When Japan announced on Tuesday that the nuclear calamity at Fukushima is now a Level 6 on the International Nuclear Event Scale (INES), just behind Chernobyl at a Level 7, they finally admitted what many experts had already understood by late last week -- Fukushima was far, far worse than the Level 5 accident at Three Mile Island. In fact, it is already a Level 7.
Just because the Chernobyl accident has been the only nuclear accident (thus far) to be awarded the dubious distinction of being a Level 7 does not mean that it is the only type of Level 7 possible. That is why the often heard statements to the effect of “Fukushima can’t be another Chernobyl” may be technically true but ultimately misleading.
Yes, Chernobyl and Fukushima have many differences: each disaster’s causes, their reactor designs, the way in which they disperse radiation -- with an explosion of the radioactive core at Chernobyl and none seemingly likely at Fukushima.
Consider other differences: Chernobyl involved one exploding reactor. Fukushima involves at least three reactors and four spent fuel ponds that have lost their coolant. Chernobyl’s core burned and melted for ten days. Fukushima has been belching radiation for nearly three weeks, and with no end in sight. Chernobyl seriously affected larger parts of the globe -- some British farmers still can’t sell their sheep because of it. Fukushima may be more localized. Chernobyl exploded chunks of core around the inner area, including a good deal of plutonium. Fukushima may release more biologically active isotopes such as I131 and Cs137. Chernobyl had serious health effects. Fukushima probably won’t – except for the heroic plant workers -- because of timely evacuations.
That said, pointing out those differences is misleading. Events can be totally different yet equally bad. That is why INES uses a scale of 1 to 7 – where 1 is the most benign and 7 is the worst – to assess a variety of ways in which an accident can affect people and the environment, radiological barriers and controls, and defense in depth.
You can even ignore the last two concepts to understand why Fukushima is already a Level 7 disaster. A disaster is rated by the highest level it gets on any one of INES criteria. If an event is Level 7 because of the amount of radiation it releases, it is a Level 7 “major accident” even it is only Level 2 in the number of people injured.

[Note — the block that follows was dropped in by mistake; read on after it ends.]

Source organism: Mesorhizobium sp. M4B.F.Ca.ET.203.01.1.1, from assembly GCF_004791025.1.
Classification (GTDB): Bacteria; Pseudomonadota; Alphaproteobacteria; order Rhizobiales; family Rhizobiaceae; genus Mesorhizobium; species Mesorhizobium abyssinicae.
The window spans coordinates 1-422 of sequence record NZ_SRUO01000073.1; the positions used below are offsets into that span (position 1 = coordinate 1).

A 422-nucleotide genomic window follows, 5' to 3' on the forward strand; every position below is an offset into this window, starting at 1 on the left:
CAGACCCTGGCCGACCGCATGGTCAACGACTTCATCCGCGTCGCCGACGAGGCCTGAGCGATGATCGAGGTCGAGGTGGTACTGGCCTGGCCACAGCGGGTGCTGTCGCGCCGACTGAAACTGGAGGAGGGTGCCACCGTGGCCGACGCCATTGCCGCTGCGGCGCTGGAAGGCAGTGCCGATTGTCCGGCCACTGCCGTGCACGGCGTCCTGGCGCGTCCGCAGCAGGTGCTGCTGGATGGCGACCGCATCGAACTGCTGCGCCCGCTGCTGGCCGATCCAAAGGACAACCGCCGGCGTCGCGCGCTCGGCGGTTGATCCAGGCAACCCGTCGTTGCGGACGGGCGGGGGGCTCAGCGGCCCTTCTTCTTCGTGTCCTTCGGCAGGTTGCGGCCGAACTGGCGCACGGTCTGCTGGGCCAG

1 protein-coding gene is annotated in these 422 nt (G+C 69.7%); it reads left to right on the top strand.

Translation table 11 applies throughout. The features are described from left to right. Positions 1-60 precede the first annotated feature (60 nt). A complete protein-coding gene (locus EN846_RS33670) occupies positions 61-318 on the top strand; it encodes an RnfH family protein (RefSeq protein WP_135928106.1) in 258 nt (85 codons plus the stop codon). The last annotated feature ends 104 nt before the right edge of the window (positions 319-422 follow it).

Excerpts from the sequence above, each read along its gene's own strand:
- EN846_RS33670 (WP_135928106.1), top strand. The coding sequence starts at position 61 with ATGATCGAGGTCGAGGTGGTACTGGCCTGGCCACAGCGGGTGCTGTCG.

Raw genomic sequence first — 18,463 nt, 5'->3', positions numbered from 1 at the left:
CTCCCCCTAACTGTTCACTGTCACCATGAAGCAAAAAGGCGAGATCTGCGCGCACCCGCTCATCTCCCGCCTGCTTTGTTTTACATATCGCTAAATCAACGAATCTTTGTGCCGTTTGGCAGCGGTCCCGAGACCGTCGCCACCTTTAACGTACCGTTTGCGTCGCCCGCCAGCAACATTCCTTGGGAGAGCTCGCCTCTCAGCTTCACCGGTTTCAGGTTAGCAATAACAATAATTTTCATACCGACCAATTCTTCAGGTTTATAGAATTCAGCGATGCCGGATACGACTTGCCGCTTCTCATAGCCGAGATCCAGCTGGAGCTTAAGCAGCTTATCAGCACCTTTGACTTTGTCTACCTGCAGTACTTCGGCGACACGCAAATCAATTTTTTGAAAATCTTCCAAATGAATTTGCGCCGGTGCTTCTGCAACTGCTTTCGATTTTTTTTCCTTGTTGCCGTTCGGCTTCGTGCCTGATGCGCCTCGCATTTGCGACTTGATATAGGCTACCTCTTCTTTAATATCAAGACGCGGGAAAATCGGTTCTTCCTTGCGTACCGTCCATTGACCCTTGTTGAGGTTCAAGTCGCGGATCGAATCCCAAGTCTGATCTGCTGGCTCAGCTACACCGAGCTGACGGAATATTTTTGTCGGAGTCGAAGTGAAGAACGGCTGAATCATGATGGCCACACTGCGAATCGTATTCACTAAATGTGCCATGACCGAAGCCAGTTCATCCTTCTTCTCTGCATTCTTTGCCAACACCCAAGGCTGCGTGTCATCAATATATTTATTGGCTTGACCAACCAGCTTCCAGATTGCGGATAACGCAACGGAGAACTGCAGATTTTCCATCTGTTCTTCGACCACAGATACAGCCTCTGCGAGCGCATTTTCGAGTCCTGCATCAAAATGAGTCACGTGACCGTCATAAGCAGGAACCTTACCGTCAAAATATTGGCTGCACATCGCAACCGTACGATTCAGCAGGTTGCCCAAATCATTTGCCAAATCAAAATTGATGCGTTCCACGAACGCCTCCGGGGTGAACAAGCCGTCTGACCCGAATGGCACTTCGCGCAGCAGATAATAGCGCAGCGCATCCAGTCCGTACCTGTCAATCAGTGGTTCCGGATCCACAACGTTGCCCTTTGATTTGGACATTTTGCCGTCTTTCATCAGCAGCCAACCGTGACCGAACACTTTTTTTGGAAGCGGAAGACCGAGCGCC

The Japanese have not been very informative about radiation levels around the nuclear plant, and especially near the reactor cores and spent fuel ponds. The number 1000 milliSievert is often bandied about, though it surely underestimates the true levels. Reportedly, the plant’s measuring devices can only give a maximum reading of 1000 milliSievert. They can’t measure anything higher. In Chernobyl, too, it took days to bring in military devices that could measure the deadly radiation levels expected during nuclear war – rather than the sensitive instruments that measure the trace levels expected during a nuclear power plant’s operations.
Nevertheless, some of that radiation is being detected by the global array of radiation monitoring stations used to detect above ground nuclear tests. Using data from California and Japan, scientists in Vienna have estimated that in just the just first three days, Fukushima released 20 percent of the radioactive iodine as the total released by Chernobyl and as much as 60 percent of the radio-cesium. Fukushima has been emitting a good deal of radiation since then, so the total could be much more. But even the Viennese estimates already make it a Level 7.
The tipping point from a Level 6 into a Level 7 radiation release is ‘tens of thousands of terabecquerel” of Iodine-131. You don’t have to understand what a Becquerel is to know that a “tera” is a 1 followed by 12 zeros or 1012. “Tens of thousands” adds four zeros to 1012, making it 1016. More than that is Level 7.
So, what did the Viennese scientists find? For Iodine-131, the amount measured at 1017 or ten times as much as 1016. Since the INES defines a Level 7 radiation release as the equivalent of “several tens of thousands of terabecquerels”, any number of Becquerel with a 1017 next to it exceeds that significantly. Radioactive cesium estimates are even higher, and more worrisome, because it is so long-lived.
If the Viennese scientists are correct – and no authoritative voices have disputed them – Fukushima is already a Level 7 nuclear disaster that will rival Chernobyl as the worst on record and will surely meet the same fate: entombment and encirclement with a no-man’s land too radioactive for people to safely live. It may become an accidental wildlife refuge like Chernobyl – if it is left alone – but declaring a no-man’s land will come at a high price for a small island nation like Japan.